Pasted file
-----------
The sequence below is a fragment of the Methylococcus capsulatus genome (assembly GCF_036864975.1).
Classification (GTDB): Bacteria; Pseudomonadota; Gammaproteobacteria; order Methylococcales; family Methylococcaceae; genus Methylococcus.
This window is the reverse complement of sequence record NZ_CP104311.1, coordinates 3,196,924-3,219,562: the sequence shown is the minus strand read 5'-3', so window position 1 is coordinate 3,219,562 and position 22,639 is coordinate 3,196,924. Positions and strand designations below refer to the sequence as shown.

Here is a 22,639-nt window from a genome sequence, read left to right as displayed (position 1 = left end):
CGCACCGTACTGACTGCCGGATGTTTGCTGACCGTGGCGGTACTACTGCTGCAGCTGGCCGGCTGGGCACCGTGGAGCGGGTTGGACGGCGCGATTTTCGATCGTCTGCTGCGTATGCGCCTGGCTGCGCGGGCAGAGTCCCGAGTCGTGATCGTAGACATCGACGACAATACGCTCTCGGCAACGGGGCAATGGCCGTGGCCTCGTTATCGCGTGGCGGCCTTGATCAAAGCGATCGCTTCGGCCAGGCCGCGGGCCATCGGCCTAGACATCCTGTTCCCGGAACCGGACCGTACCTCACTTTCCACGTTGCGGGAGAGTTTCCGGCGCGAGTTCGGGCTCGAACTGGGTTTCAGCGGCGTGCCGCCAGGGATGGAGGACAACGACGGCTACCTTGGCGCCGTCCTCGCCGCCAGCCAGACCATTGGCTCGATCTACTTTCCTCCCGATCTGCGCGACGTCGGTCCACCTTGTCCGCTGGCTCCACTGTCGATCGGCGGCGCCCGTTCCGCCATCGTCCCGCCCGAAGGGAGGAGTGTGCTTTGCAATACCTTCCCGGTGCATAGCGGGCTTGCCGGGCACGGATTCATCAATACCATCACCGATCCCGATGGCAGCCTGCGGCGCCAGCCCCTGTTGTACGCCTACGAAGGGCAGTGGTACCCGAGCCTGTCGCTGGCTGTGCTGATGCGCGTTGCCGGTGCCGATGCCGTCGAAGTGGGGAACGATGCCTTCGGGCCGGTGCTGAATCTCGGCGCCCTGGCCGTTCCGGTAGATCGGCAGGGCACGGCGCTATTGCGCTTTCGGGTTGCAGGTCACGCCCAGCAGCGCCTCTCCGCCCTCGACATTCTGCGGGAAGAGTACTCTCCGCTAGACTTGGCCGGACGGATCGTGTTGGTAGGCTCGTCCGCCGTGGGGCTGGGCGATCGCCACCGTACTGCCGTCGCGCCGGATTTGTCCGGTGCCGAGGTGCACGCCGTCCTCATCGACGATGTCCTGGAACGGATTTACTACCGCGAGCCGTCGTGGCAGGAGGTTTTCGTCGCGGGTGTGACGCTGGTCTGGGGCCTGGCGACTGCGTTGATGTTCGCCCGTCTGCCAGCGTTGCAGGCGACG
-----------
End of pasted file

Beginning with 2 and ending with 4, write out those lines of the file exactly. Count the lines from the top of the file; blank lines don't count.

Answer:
Classification (GTDB): Bacteria; Pseudomonadota; Gammaproteobacteria; order Methylococcales; family Methylococcaceae; genus Methylococcus.
This window is the reverse complement of sequence record NZ_CP104311.1, coordinates 3,196,924-3,219,562: the sequence shown is the minus strand read 5'-3', so window position 1 is coordinate 3,219,562 and position 22,639 is coordinate 3,196,924. Positions and strand designations below refer to the sequence as shown.

Here is a 22,639-nt window from a genome sequence, read left to right as displayed (position 1 = left end):